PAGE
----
Risk Rationing and Wealth Effects in Credit Markets: Theory and Implications for Agricultural Development

15 Pages Posted: 28 Apr 2020

See all articles by Stephen R. Boucher

Stephen R. Boucher

University of California, Davis - Departments of Economics and Agricultural Resource Economics

Michael R. Carter

University of Wisconsin - Madison - Department of Agricultural & Applied Economics

Catherine Guirkinger

University of Namur - Centre de Recherche en Economie du Developpement (CRED)

Date Written: May 2008

Abstract

We develop a model that shows that asymmetric information can result in two types of credit rationing: conventional quantity rationing, and “risk rationing,” whereby farmers are able to borrow but only under high‐collateral contracts that offer them lower expected well‐being than a safe, subsistence activity. After exploring its incidence with respect to wealth, we show that risk rationing has important policy implications. Specifically, land titling will be only partially effective because it does not enhance producers' willingness to offer up the collateral needed to secure loans under moral hazard constraints. Efforts to enhance agricultural investment and the working of agricultural credit markets must step beyond land titling and also deal with risk.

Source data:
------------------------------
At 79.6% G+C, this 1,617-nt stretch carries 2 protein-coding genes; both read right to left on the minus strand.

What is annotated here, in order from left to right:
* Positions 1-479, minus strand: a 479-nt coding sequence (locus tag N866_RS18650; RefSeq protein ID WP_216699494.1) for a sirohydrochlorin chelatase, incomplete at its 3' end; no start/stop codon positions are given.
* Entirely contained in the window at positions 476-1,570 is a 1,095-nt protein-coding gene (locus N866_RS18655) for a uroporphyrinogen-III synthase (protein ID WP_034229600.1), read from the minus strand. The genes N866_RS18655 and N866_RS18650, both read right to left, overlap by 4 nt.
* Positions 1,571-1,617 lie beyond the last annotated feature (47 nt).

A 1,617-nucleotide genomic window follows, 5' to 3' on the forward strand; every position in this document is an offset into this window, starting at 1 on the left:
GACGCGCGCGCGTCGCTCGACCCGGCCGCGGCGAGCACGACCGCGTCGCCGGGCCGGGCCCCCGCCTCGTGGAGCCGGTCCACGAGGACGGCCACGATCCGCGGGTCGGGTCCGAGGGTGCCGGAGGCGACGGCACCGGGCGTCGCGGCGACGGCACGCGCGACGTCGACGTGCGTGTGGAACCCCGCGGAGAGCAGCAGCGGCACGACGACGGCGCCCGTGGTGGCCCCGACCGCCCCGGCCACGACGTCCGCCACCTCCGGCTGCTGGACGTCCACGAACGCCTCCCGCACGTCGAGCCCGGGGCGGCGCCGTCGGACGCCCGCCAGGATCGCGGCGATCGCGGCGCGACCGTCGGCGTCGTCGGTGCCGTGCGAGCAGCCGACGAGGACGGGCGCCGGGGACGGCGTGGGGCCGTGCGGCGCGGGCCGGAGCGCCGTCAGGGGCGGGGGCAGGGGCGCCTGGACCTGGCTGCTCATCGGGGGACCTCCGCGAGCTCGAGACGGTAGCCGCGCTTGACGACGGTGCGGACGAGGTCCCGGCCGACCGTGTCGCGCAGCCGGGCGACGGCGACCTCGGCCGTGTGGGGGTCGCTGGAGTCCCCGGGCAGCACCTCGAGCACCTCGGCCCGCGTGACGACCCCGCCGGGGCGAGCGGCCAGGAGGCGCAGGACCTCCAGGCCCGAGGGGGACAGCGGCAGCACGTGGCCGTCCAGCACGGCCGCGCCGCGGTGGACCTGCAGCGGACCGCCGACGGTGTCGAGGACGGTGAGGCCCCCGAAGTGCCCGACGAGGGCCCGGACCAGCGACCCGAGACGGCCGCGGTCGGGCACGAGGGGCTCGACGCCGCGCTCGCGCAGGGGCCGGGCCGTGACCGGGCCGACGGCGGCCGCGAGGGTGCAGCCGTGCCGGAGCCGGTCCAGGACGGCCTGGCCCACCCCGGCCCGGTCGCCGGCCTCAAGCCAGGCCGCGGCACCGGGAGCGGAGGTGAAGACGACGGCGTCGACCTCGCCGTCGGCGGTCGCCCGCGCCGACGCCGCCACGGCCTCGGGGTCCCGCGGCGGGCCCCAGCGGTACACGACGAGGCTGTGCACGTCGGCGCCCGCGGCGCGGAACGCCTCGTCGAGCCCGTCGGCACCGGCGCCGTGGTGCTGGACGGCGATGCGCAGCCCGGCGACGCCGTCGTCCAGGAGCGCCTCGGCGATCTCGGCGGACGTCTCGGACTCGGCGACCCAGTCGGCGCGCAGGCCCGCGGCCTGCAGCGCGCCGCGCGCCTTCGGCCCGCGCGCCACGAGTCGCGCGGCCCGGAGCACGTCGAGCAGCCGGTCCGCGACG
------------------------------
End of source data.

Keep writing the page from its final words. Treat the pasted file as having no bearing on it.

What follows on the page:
Keywords: asymmetric information, credit rationing, land titling, moral hazard, risk rationing

Suggested Citation

Boucher, Stephen R. and Carter, Michael R. and Guirkinger, Catherine, Risk Rationing and Wealth Effects in Credit Markets: Theory and Implications for Agricultural Development (May 2008). American Journal of Agricultural Economics, Vol. 90, Issue 2, pp. 409-423, 2008, Available at SSRN: https://ssrn.com/abstract=3584647 or http://dx.doi.org/10.1111/j.1467-8276.2007.01116.x

Stephen R. Boucher (Contact Author)

University of California, Davis - Departments of Economics and Agricultural Resource Economics

United States

Michael R. Carter

University of Wisconsin - Madison - Department of Agricultural & Applied Economics ( email )

427 Lorch St.
Madison, WI 53706-1503
United States
608-263-2478 (Phone)

Catherine Guirkinger

University of Namur - Centre de Recherche en Economie du Developpement (CRED) ( email )

Rue de Bruxelles 61
Namur, 5000
Belgium

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